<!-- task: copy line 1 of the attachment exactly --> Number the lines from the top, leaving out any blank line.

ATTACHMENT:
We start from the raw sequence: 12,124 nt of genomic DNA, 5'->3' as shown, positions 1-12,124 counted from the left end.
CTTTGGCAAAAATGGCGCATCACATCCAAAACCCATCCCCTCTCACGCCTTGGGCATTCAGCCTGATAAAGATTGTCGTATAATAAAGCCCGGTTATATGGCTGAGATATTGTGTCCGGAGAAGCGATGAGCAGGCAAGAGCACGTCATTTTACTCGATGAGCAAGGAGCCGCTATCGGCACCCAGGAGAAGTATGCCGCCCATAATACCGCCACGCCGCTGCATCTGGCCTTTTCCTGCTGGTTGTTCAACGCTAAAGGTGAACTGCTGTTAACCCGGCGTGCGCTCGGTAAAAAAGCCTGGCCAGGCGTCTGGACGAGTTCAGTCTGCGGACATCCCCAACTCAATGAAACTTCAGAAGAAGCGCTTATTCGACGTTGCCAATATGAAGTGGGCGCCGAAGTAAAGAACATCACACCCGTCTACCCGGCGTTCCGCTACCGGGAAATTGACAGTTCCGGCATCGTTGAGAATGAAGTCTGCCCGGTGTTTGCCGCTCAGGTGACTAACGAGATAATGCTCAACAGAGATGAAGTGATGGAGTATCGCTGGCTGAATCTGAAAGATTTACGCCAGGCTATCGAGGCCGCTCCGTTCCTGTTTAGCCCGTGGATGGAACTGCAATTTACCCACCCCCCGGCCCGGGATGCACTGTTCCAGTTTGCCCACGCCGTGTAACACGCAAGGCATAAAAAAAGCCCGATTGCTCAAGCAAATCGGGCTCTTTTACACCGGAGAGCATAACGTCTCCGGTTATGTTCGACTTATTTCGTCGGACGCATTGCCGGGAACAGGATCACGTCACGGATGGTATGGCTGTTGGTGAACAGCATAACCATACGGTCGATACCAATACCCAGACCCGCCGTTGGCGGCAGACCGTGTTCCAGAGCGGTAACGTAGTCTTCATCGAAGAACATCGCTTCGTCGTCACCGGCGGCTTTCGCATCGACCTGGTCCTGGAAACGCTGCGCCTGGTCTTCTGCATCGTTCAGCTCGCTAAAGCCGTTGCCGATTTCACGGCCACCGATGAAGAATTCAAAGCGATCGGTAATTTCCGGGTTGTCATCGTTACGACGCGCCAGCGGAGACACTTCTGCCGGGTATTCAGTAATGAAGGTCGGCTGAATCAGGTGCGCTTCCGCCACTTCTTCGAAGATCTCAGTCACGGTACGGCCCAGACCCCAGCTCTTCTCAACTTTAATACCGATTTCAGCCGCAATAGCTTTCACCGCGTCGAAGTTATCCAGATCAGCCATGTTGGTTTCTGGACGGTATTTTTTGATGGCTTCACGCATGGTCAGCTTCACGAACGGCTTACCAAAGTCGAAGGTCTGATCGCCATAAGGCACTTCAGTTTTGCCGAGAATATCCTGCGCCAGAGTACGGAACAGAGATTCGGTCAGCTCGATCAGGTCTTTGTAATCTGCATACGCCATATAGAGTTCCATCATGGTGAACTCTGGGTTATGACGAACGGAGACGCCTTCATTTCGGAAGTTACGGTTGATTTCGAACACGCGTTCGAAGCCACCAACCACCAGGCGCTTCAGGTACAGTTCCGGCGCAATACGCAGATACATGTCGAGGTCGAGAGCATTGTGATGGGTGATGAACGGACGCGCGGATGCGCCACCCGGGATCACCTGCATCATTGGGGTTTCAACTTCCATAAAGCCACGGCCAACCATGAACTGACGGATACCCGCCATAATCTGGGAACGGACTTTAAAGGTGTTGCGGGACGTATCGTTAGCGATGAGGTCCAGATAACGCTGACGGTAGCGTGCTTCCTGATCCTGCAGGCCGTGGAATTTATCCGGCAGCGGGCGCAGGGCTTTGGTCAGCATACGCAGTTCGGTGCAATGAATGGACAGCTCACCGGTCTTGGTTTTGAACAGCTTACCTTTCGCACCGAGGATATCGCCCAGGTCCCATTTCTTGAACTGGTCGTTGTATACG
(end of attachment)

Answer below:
We start from the raw sequence: 12,124 nt of genomic DNA, 5'->3' as shown, positions 1-12,124 counted from the left end.